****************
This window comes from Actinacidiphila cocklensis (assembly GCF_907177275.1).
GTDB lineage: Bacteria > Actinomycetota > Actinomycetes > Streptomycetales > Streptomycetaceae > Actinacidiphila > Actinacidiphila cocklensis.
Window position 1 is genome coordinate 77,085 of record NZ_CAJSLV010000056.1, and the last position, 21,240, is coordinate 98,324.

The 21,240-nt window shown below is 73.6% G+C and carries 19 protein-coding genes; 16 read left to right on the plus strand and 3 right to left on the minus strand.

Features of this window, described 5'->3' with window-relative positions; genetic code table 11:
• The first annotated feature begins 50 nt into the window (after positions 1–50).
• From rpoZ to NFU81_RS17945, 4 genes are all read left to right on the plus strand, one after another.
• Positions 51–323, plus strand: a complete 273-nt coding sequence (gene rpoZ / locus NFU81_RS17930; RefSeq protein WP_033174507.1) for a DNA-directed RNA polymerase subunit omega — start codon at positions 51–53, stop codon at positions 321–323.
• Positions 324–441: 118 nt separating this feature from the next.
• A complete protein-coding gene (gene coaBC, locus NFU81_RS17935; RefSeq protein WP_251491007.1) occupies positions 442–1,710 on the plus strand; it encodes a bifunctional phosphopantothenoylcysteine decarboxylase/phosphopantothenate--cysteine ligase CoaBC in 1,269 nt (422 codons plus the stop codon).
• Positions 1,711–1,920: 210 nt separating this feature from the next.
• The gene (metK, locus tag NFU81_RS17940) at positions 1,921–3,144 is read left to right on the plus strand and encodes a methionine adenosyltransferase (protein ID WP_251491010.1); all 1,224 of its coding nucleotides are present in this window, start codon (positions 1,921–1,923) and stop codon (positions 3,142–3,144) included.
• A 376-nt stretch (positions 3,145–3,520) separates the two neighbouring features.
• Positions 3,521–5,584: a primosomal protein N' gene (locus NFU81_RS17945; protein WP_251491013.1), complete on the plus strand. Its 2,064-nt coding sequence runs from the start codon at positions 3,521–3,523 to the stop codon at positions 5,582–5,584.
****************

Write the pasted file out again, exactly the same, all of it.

This window comes from Actinacidiphila cocklensis (assembly GCF_907177275.1).
GTDB lineage: Bacteria > Actinomycetota > Actinomycetes > Streptomycetales > Streptomycetaceae > Actinacidiphila > Actinacidiphila cocklensis.
Window position 1 is genome coordinate 77,085 of record NZ_CAJSLV010000056.1, and the last position, 21,240, is coordinate 98,324.

The 21,240-nt window shown below is 73.6% G+C and carries 19 protein-coding genes; 16 read left to right on the plus strand and 3 right to left on the minus strand.

Features of this window, described 5'->3' with window-relative positions; genetic code table 11:
• The first annotated feature begins 50 nt into the window (after positions 1–50).
• From rpoZ to NFU81_RS17945, 4 genes are all read left to right on the plus strand, one after another.
• Positions 51–323, plus strand: a complete 273-nt coding sequence (gene rpoZ / locus NFU81_RS17930; RefSeq protein WP_033174507.1) for a DNA-directed RNA polymerase subunit omega — start codon at positions 51–53, stop codon at positions 321–323.
• Positions 324–441: 118 nt separating this feature from the next.
• A complete protein-coding gene (gene coaBC, locus NFU81_RS17935; RefSeq protein WP_251491007.1) occupies positions 442–1,710 on the plus strand; it encodes a bifunctional phosphopantothenoylcysteine decarboxylase/phosphopantothenate--cysteine ligase CoaBC in 1,269 nt (422 codons plus the stop codon).
• Positions 1,711–1,920: 210 nt separating this feature from the next.
• The gene (metK, locus tag NFU81_RS17940) at positions 1,921–3,144 is read left to right on the plus strand and encodes a methionine adenosyltransferase (protein ID WP_251491010.1); all 1,224 of its coding nucleotides are present in this window, start codon (positions 1,921–1,923) and stop codon (positions 3,142–3,144) included.
• A 376-nt stretch (positions 3,145–3,520) separates the two neighbouring features.
• Positions 3,521–5,584: a primosomal protein N' gene (locus NFU81_RS17945; protein WP_251491013.1), complete on the plus strand. Its 2,064-nt coding sequence runs from the start codon at positions 3,521–3,523 to the stop codon at positions 5,582–5,584.